Can Cotto Keep Pace with Pacquiao?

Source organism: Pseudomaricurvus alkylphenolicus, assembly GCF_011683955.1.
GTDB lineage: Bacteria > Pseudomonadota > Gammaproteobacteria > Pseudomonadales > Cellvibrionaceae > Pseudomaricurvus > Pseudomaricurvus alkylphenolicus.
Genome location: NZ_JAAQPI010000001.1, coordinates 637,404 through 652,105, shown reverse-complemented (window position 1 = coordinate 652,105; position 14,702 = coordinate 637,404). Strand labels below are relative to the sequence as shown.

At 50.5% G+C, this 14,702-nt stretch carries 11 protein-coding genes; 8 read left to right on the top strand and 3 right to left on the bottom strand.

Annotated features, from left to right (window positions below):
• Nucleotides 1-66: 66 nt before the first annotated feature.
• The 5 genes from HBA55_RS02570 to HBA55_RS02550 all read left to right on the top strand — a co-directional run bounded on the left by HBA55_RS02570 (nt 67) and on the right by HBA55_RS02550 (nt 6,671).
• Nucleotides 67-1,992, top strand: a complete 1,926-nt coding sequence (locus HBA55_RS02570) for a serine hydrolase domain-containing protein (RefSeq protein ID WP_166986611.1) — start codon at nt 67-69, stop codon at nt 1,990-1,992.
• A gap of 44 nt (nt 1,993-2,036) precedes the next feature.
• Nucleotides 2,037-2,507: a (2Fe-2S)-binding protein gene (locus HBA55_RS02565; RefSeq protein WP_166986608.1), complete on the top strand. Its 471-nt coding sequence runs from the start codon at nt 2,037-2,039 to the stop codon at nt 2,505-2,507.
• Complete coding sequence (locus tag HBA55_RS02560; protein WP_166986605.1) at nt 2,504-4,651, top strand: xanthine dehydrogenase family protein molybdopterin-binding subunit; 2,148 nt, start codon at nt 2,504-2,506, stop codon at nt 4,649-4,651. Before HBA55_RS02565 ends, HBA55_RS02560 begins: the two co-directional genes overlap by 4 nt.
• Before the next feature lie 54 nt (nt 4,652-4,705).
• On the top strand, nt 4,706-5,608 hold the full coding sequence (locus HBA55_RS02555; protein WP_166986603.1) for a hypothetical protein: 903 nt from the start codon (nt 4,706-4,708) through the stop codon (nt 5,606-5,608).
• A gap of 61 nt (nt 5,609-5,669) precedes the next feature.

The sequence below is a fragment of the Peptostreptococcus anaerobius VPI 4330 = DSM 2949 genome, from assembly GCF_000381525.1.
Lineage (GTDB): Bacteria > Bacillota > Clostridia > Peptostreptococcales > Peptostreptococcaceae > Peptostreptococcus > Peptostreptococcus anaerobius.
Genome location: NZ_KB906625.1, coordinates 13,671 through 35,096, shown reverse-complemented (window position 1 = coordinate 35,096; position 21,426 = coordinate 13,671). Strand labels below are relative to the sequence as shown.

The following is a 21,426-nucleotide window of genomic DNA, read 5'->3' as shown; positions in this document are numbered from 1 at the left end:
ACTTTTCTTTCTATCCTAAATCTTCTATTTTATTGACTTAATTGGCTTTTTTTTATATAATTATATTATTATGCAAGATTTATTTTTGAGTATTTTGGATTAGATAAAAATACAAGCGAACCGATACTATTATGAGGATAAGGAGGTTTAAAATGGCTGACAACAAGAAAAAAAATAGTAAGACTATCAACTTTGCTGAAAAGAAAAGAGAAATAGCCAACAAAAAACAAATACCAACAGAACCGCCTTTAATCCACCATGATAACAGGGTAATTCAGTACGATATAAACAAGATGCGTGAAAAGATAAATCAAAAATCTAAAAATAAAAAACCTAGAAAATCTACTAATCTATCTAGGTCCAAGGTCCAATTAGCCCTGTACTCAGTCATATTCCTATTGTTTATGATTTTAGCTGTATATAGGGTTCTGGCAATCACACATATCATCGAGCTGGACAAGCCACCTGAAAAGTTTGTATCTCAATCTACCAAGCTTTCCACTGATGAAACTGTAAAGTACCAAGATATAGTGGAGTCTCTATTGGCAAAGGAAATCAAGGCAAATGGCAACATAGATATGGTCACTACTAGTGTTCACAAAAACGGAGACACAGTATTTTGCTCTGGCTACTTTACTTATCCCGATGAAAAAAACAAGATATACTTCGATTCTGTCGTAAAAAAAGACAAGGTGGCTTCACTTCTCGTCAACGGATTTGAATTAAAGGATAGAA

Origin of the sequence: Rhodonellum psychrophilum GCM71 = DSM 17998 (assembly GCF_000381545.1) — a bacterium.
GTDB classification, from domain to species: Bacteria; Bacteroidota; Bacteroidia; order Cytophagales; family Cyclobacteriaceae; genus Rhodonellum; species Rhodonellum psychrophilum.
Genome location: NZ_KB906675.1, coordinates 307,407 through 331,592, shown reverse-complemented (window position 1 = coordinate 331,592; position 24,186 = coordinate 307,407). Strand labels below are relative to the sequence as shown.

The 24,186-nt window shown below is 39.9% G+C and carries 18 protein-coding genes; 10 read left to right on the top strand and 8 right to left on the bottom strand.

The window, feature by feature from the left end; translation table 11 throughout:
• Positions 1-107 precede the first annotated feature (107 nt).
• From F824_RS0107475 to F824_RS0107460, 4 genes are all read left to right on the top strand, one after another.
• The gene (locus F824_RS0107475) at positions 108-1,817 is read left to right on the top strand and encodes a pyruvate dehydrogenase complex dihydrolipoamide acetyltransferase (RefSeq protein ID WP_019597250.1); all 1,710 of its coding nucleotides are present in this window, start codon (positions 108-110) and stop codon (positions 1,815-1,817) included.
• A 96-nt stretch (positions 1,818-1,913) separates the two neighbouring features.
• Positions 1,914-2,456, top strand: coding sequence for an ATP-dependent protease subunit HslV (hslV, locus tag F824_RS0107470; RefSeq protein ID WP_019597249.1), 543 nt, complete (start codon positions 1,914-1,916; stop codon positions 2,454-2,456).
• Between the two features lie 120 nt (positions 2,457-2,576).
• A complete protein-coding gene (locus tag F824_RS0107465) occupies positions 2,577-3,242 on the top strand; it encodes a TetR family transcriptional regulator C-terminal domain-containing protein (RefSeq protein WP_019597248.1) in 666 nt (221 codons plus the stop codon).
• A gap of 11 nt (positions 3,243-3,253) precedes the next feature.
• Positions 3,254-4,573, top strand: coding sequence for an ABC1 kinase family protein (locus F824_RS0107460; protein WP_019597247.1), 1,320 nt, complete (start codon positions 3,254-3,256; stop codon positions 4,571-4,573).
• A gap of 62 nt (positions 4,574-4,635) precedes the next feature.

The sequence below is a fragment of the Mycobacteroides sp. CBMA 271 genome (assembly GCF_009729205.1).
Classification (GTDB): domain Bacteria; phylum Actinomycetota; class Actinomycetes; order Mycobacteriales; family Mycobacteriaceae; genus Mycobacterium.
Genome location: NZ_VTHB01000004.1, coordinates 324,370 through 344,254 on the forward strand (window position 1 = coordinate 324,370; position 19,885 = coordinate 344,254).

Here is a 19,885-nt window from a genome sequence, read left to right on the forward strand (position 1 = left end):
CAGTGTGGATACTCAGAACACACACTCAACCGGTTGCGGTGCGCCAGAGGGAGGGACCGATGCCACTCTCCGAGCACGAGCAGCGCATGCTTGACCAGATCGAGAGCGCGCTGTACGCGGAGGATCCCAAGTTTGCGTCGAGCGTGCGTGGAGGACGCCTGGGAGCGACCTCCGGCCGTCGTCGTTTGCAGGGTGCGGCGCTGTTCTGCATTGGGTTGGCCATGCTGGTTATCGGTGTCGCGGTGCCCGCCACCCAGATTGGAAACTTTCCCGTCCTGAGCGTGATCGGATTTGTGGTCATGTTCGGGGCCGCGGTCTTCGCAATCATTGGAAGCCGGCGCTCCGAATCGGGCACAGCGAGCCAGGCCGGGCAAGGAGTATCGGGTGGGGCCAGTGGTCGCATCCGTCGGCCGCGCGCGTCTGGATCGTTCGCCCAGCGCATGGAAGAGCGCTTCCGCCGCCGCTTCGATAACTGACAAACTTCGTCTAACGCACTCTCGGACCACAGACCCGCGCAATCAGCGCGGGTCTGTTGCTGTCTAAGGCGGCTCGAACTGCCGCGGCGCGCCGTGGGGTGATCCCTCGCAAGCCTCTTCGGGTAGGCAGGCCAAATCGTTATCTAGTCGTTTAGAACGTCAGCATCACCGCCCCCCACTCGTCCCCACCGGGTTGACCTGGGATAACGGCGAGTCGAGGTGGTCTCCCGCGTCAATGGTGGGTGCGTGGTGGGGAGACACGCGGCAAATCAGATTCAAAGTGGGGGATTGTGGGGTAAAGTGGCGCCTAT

The diminutive Pacquiao, boxing's acknowledged pound-for-pound king, will move north in weight once again to fight Cotto, the current WBO welterweight champ, at an agreed-upon catch-weight of 145 pounds. Can Cotto Keep Pace with Pacquiao? Those questions still haunt Cotto's career more than a year later. HBO commentator Max Kellerman agrees that the verdict is still out on Cotto. He sees the fighter's best blueprint for beating Pacquiao in Cotto's victory over Shane Mosley in December 2007, but wonders whether Cotto has that kind of fight left in him. "The dominant question here is whether Cotto can handle Pacquiao's speed," Kellerman says. "And the good news for Cotto is that his timing was able to offset Mosley's speed, and Mosley's lightning fast. But is this the same Cotto who beat Mosley? He cuts more easily now, and he doesn't seem as quick as he once did. And in Pacquiao, he's going to have to offset a guy who at this moment is faster than Shane, and who's a southpaw, and who has just shown us that he can really punch, even at these higher weights." There's no doubt that Pacquiao presents a frightening package to any opponent right now, but he's not without question marks himself, particularly when faced with a proven heavy-handed puncher of Cotto's size and caliber. "The question for Manny is, 'Can he take a shot from a guy who has more than respectable power as a welterweight?'" Fischer says. "Because I think Cotto has the ability to catch Pacquiao and hurt him." "Pacquiao has looked great in his last three fights," says RingTV.com's Doug Fischer, "but he's also fought the perfect opponents, the perfect guys to make him look like a million bucks." Of course, whether Pacquiao could handle the power of naturally bigger men has been the primary subplot heading into his three most recent fights, and each time he answered with a resounding "yes" and with increasingly spectacular emphasis. Last June, in his first fight above 130 pounds, he dominated then-WBC lightweight champ David Diaz. Six months later, he moved all the way up to 147 pounds and destroyed Oscar De La Hoya in an explosive performance that catapulted him to superstardom. Then in May, he followed up his De La Hoya masterpiece with a crushing second-round knockout of junior welterweight champ, Ricky Hatton. It was an astonishing trio of victories that, taken as a whole, would seem to pose quite a convincing response to any doubts about Pacquiao's ability to cope with the size and pop of just about anyone. Still, doubts linger. The Cotto fight should put those doubts to rest one way or the other. "If Cotto still has it, Pacquiao is going to be in there against a natural welterweight in his physical prime with a lot of pride," Kellerman says. And then we'll find things out."


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